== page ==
Ani Afyan met with Maurice Vassallo, Projects Officer at Mediterranean Conference Centre, during the Armenian Cultural Days in Malta. Vassallo is the descendant of the Armenian Genocide survivors who escaped the Ottoman Empire in 1915.  Maurice was born in Malta and spent his entire life on the island, but he is trying to recreate the lost chapters of his family’s story and to find his relatives. In an interview with Armenian, he told about his roots, the history of Armenian settlers in Malta and his goals.

 Can you tell about your family background? Where is your family from?

Presently I’m trying to locate the origins of my family, to find out where my ancestors used to live in Armenia. What I do know is that during the genocide they left Western Armenia and went to North Africa. From there they went to Italy and later moved to Malta. I have discovered that my grandfather was 7-8 years old when he settled here. My grandfather, whose name was Pascal Eminyan, married a Maltese girl, whose name was Maria and they had 7 children - my mother and 6 brothers. Besides we found out during the 1970’s when one member of our family had visited us from Venezuela and he showed us a family tree, according to which our first ancestor’s name was Artin Eminyan. I managed to locate some people in Vanadzor who have the same surname, but we haven’t established as yet that they have any relationship with our family.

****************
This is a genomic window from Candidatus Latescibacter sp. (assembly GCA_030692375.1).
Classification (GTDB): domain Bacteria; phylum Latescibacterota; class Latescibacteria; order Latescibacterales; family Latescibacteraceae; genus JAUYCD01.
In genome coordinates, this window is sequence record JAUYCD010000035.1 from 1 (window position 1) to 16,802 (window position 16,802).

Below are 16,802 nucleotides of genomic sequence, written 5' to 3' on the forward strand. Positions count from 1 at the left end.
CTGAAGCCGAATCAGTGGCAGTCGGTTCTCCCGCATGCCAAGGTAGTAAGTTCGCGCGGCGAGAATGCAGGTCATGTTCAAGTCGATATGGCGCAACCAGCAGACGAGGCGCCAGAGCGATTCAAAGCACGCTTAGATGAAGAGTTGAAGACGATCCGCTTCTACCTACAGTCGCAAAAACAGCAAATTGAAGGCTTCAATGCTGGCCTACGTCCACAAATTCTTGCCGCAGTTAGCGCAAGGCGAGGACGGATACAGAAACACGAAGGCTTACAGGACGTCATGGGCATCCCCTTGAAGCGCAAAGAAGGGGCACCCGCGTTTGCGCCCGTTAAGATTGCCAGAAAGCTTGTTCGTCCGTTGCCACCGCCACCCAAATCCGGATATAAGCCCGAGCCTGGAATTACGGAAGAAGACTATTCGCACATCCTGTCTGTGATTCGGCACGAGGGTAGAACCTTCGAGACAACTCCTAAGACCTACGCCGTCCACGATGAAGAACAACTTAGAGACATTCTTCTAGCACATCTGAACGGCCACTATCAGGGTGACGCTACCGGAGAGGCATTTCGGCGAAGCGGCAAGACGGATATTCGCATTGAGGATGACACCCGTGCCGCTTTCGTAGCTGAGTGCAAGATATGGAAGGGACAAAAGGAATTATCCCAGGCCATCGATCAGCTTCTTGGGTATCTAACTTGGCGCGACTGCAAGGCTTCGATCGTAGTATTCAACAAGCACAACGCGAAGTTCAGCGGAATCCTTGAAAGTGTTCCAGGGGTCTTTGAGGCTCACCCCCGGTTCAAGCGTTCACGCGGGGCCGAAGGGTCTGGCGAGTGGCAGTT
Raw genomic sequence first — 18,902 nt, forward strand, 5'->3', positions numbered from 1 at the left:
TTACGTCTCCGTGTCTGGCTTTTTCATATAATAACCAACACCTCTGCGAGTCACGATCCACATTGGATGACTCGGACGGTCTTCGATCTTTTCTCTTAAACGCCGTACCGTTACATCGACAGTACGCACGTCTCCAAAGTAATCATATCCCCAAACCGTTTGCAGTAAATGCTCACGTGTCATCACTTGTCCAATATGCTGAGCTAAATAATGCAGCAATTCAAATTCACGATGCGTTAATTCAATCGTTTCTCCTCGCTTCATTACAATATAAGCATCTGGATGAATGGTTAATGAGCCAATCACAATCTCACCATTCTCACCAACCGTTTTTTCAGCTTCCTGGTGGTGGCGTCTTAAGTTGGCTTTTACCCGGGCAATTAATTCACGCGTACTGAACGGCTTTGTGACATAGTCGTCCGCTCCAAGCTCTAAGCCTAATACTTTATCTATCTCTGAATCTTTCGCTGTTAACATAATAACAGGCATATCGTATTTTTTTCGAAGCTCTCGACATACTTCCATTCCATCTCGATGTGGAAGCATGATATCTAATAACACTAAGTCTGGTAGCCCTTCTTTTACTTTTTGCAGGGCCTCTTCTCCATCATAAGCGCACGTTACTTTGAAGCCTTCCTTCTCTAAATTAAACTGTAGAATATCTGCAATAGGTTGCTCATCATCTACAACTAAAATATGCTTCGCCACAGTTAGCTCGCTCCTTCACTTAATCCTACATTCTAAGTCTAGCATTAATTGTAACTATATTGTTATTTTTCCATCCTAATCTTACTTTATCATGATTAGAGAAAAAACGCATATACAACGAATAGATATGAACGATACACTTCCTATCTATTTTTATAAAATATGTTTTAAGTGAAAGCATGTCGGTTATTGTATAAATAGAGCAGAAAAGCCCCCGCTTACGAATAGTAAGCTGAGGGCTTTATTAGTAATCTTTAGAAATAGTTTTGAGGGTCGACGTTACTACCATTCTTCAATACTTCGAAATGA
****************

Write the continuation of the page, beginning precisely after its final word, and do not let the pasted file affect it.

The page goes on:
Have you ever been to Armenia? What do you know about this country in general?

No, I have never been to Armenia. This is one of the things I have to do. I know that Armenia first adopted Christianity as a state religion, and Armenians have ancient culture. I'm trying to discover food, wines, drinks, which Armenia is famous for, as well.

What can you tell about Armenians in Malta? Do you keep in touch with them?

Actually, first Armenians came to Malta during the period of the knights, and that was the first settlement. The next settlement was when my family came - during the 1918-1920s, and the third influx of Armenians was after the breakup of the Soviet Union. So, we can mark three phases. The descendants of the first wave, as a rule, know little about their roots and the history of their family. Too much time has passed, and it's quite difficult to find out something. What about me, I keep in touch with Konstantin Ishkhanov, the President of the European Foundation for Support of Culture. My aim is to establish an Armenian Cultural Centre in Malta and to promote more business co-operation between Armenia and Malta.

Can you define a typical for Armenians?

I can't say precisely, but I remember my grandfather. He was always involved in business as well as trade. I think that business thinking is quite common among the Armenians.

What about your family? Are your children interested in Armenian culture?

 I have 5 daughters. Yes, they show interest, since I have brought up the subject. So, they look forward to the possibility of visiting Armenia. I hope they will do it soon. They are very interested to attend the events organized during the Armenian Cultural days in Malta.